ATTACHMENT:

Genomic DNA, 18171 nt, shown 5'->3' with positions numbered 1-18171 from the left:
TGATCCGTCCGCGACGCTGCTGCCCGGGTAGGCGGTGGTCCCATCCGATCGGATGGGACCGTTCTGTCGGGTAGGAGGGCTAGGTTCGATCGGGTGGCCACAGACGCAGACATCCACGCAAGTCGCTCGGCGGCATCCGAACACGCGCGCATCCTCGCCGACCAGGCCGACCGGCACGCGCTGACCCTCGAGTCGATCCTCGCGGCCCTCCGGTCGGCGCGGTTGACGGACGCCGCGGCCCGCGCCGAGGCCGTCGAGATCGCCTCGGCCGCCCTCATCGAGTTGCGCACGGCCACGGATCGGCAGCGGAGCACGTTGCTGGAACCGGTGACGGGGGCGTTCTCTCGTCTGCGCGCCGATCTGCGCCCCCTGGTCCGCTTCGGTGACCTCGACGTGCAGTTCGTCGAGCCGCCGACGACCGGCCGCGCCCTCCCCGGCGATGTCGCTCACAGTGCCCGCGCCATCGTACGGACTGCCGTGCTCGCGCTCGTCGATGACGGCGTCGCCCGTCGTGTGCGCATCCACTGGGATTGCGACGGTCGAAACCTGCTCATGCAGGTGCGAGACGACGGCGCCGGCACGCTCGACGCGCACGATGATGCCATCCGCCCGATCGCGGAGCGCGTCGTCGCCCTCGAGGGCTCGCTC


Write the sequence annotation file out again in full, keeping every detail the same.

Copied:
Genomic DNA, 18171 nt, shown 5'->3' with positions numbered 1-18171 from the left:
TGATCCGTCCGCGACGCTGCTGCCCGGGTAGGCGGTGGTCCCATCCGATCGGATGGGACCGTTCTGTCGGGTAGGAGGGCTAGGTTCGATCGGGTGGCCACAGACGCAGACATCCACGCAAGTCGCTCGGCGGCATCCGAACACGCGCGCATCCTCGCCGACCAGGCCGACCGGCACGCGCTGACCCTCGAGTCGATCCTCGCGGCCCTCCGGTCGGCGCGGTTGACGGACGCCGCGGCCCGCGCCGAGGCCGTCGAGATCGCCTCGGCCGCCCTCATCGAGTTGCGCACGGCCACGGATCGGCAGCGGAGCACGTTGCTGGAACCGGTGACGGGGGCGTTCTCTCGTCTGCGCGCCGATCTGCGCCCCCTGGTCCGCTTCGGTGACCTCGACGTGCAGTTCGTCGAGCCGCCGACGACCGGCCGCGCCCTCCCCGGCGATGTCGCTCACAGTGCCCGCGCCATCGTACGGACTGCCGTGCTCGCGCTCGTCGATGACGGCGTCGCCCGTCGTGTGCGCATCCACTGGGATTGCGACGGTCGAAACCTGCTCATGCAGGTGCGAGACGACGGCGCCGGCACGCTCGACGCGCACGATGATGCCATCCGCCCGATCGCGGAGCGCGTCGTCGCCCTCGAGGGCTCGCTC